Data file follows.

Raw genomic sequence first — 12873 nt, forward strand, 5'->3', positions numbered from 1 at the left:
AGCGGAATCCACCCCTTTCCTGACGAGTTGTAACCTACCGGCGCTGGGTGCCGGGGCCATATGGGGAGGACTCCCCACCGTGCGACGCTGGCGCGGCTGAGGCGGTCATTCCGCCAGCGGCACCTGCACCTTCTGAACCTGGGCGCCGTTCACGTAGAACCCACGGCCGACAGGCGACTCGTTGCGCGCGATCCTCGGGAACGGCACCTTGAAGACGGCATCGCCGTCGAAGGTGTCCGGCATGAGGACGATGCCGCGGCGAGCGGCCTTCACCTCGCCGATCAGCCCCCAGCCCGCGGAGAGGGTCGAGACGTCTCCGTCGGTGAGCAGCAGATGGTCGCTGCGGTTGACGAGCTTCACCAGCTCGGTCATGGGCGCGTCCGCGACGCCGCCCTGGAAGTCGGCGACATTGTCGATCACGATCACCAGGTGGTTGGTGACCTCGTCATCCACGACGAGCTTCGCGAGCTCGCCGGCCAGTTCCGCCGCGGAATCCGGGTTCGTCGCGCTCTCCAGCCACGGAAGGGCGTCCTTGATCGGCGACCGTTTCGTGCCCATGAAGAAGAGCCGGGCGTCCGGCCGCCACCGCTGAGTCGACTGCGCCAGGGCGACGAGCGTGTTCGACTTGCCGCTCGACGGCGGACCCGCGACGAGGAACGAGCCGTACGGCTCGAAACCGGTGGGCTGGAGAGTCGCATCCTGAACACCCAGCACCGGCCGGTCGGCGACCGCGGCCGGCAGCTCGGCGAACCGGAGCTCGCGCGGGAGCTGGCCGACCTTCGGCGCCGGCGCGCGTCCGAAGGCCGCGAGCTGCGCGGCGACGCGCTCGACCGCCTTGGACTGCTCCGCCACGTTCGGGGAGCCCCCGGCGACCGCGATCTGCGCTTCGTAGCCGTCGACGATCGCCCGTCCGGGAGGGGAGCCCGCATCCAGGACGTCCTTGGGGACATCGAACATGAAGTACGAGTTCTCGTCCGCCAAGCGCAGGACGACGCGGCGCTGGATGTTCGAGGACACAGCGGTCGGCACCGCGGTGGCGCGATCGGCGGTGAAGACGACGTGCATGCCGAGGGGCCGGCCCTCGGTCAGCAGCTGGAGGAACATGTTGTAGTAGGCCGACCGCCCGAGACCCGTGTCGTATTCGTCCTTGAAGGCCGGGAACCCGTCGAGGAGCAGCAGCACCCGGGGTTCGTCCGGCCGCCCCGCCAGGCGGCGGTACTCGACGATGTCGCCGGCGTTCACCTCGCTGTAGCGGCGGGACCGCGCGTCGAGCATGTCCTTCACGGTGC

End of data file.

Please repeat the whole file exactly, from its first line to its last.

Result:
Raw genomic sequence first — 12873 nt, forward strand, 5'->3', positions numbered from 1 at the left:
AGCGGAATCCACCCCTTTCCTGACGAGTTGTAACCTACCGGCGCTGGGTGCCGGGGCCATATGGGGAGGACTCCCCACCGTGCGACGCTGGCGCGGCTGAGGCGGTCATTCCGCCAGCGGCACCTGCACCTTCTGAACCTGGGCGCCGTTCACGTAGAACCCACGGCCGACAGGCGACTCGTTGCGCGCGATCCTCGGGAACGGCACCTTGAAGACGGCATCGCCGTCGAAGGTGTCCGGCATGAGGACGATGCCGCGGCGAGCGGCCTTCACCTCGCCGATCAGCCCCCAGCCCGCGGAGAGGGTCGAGACGTCTCCGTCGGTGAGCAGCAGATGGTCGCTGCGGTTGACGAGCTTCACCAGCTCGGTCATGGGCGCGTCCGCGACGCCGCCCTGGAAGTCGGCGACATTGTCGATCACGATCACCAGGTGGTTGGTGACCTCGTCATCCACGACGAGCTTCGCGAGCTCGCCGGCCAGTTCCGCCGCGGAATCCGGGTTCGTCGCGCTCTCCAGCCACGGAAGGGCGTCCTTGATCGGCGACCGTTTCGTGCCCATGAAGAAGAGCCGGGCGTCCGGCCGCCACCGCTGAGTCGACTGCGCCAGGGCGACGAGCGTGTTCGACTTGCCGCTCGACGGCGGACCCGCGACGAGGAACGAGCCGTACGGCTCGAAACCGGTGGGCTGGAGAGTCGCATCCTGAACACCCAGCACCGGCCGGTCGGCGACCGCGGCCGGCAGCTCGGCGAACCGGAGCTCGCGCGGGAGCTGGCCGACCTTCGGCGCCGGCGCGCGTCCGAAGGCCGCGAGCTGCGCGGCGACGCGCTCGACCGCCTTGGACTGCTCCGCCACGTTCGGGGAGCCCCCGGCGACCGCGATCTGCGCTTCGTAGCCGTCGACGATCGCCCGTCCGGGAGGGGAGCCCGCATCCAGGACGTCCTTGGGGACATCGAACATGAAGTACGAGTTCTCGTCCGCCAAGCGCAGGACGACGCGGCGCTGGATGTTCGAGGACACAGCGGTCGGCACCGCGGTGGCGCGATCGGCGGTGAAGACGACGTGCATGCCGAGGGGCCGGCCCTCGGTCAGCAGCTGGAGGAACATGTTGTAGTAGGCCGACCGCCCGAGACCCGTGTCGTATTCGTCCTTGAAGGCCGGGAACCCGTCGAGGAGCAGCAGCACCCGGGGTTCGTCCGGCCGCCCCGCCAGGCGGCGGTACTCGACGATGTCGCCGGCGTTCACCTCGCTGTAGCGGCGGGACCGCGCGTCGAGCATGTCCTTCACGGTGC